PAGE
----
The decision appears to have been prompted by what Aon chief executive Greg Case calls a “stalemate with the US Department of Justice.”
In what has quickly become one of the industry’s largest and most talked about stories, the chances of these two brokerage heavyweights actually succeeding in securing the various regulatory approvals have appeared in a constant state of flux.
Only a few weeks ago, the European Commission gave the green light to the merger, albeit dependent on full compliance with a substantial set of commitments offered by Aon, including the cession of central parts of WTW’s business to the rival player. Gallagher.
The move prompted a joint statement from Aon and WTW on July 9, describing the approval as an “important step” in the merger.
Things seemed to be picking up steam when New Zealand regulators on July 12 paved the way for approval of the deal in the region. However, this path, just like that traced by the EC, was a path requiring a multitude of concessions aimed at ensuring a competitive environment.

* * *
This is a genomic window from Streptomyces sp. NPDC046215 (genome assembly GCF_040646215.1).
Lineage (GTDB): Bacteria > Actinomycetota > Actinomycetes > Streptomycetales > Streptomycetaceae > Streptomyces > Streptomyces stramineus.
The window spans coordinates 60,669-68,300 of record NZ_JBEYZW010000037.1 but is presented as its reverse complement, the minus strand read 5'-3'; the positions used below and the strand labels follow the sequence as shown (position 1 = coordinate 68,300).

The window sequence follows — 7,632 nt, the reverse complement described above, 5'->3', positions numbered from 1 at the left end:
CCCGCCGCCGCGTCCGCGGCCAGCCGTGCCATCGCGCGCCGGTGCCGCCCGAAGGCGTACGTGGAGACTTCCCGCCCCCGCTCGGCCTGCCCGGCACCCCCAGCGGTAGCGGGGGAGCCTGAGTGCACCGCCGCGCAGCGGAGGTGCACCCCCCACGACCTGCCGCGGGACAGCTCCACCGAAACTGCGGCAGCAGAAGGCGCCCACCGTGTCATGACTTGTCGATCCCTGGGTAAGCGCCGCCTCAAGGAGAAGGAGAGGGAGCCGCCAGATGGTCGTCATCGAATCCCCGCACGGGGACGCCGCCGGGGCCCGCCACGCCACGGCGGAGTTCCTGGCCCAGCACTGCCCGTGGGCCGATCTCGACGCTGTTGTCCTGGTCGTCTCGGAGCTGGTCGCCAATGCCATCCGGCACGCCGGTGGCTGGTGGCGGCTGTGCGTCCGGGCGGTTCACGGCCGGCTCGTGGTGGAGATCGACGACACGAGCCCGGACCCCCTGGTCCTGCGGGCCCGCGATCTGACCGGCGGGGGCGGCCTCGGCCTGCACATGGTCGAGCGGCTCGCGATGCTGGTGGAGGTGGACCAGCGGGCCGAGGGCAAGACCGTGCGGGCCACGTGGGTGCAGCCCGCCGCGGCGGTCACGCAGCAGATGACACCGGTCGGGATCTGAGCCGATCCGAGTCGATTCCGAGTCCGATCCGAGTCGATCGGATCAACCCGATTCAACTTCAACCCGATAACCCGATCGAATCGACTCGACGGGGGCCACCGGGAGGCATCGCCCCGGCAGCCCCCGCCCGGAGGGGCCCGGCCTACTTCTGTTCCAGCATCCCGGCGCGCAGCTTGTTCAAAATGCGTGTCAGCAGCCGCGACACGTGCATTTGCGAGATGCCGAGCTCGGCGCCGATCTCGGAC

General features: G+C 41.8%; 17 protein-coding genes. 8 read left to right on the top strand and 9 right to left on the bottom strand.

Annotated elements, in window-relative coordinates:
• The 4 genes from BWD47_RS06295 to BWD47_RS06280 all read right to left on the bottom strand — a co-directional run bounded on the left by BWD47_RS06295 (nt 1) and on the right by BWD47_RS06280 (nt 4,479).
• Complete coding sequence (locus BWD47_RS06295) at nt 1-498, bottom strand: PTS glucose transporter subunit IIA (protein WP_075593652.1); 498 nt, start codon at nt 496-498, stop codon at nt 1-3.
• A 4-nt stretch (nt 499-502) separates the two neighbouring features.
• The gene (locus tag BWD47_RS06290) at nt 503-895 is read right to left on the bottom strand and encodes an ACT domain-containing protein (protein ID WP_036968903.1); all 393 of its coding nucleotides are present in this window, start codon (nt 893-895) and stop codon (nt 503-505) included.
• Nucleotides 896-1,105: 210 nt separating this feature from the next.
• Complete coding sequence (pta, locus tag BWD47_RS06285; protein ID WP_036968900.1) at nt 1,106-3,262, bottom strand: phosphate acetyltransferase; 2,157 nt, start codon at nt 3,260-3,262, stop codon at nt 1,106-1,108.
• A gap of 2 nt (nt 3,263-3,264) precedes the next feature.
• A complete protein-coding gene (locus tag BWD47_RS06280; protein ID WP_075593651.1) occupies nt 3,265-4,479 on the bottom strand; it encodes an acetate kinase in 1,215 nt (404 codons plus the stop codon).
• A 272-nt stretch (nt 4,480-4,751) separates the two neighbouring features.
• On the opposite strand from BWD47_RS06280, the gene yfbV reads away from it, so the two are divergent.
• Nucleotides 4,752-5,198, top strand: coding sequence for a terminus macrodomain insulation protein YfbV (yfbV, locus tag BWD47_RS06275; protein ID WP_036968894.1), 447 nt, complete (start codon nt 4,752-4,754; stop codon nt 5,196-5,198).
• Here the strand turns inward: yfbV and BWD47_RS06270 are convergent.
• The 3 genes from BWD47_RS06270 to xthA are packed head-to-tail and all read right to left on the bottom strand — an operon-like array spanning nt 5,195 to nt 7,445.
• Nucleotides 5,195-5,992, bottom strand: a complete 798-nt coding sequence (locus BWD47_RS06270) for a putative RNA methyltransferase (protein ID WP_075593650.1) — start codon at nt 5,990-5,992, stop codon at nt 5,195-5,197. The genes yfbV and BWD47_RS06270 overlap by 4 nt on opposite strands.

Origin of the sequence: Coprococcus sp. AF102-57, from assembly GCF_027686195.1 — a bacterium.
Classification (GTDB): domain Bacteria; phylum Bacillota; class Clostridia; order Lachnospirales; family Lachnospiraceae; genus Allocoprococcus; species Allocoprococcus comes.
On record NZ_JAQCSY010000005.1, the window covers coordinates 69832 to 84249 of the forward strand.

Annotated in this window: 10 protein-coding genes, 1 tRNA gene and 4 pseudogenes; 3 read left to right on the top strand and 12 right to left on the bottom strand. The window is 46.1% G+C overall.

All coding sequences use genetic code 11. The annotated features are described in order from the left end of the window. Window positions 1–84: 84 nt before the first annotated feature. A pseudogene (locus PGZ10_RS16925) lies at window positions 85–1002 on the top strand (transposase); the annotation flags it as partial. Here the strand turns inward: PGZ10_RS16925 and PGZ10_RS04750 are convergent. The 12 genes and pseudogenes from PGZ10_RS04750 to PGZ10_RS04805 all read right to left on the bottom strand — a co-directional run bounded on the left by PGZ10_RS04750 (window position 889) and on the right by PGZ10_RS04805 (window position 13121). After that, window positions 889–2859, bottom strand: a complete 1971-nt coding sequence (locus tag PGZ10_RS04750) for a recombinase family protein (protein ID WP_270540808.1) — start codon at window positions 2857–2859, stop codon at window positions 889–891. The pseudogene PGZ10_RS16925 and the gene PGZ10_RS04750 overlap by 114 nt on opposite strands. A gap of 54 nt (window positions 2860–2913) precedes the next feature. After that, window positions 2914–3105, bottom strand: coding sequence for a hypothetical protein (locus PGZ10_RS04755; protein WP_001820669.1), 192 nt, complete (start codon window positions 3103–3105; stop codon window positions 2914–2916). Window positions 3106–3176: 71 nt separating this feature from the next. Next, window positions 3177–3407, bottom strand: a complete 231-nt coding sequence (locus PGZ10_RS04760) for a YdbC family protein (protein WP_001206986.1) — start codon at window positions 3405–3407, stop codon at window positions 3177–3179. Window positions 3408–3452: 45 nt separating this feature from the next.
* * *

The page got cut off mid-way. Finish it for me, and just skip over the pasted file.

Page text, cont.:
Ultimately, it appears that the demise of this mega-merger was met by the US Department of Justice (DOJ), which decided in June to block the deal.
The complaint filed by the DOJ indicated that Aon and WTW operate in an oligopoly and that by teaming up they would have even greater leverage to raise prices and lower the quality of services that thousands of people rely on. American companies, as well as their customers, employees and retirees.
In today’s statement, Case chastises such claims by emphasizing the belief that the DOJ’s position overlooked the ways in which the complementary activities of the two brokers operate in a broad competitive area of the economy.
“We are confident that the combination would have accelerated our joint ability to innovate on behalf of clients, but the inability to achieve expedited dispute resolution has brought us to this point,” said Case.
As part of the termination of the business combination agreement, Aon will pay the $ 1 billion termination fee to WTW, whose proposed plan of arrangement is now lapsed, allowing the two organizations to move forward. ‘before independently.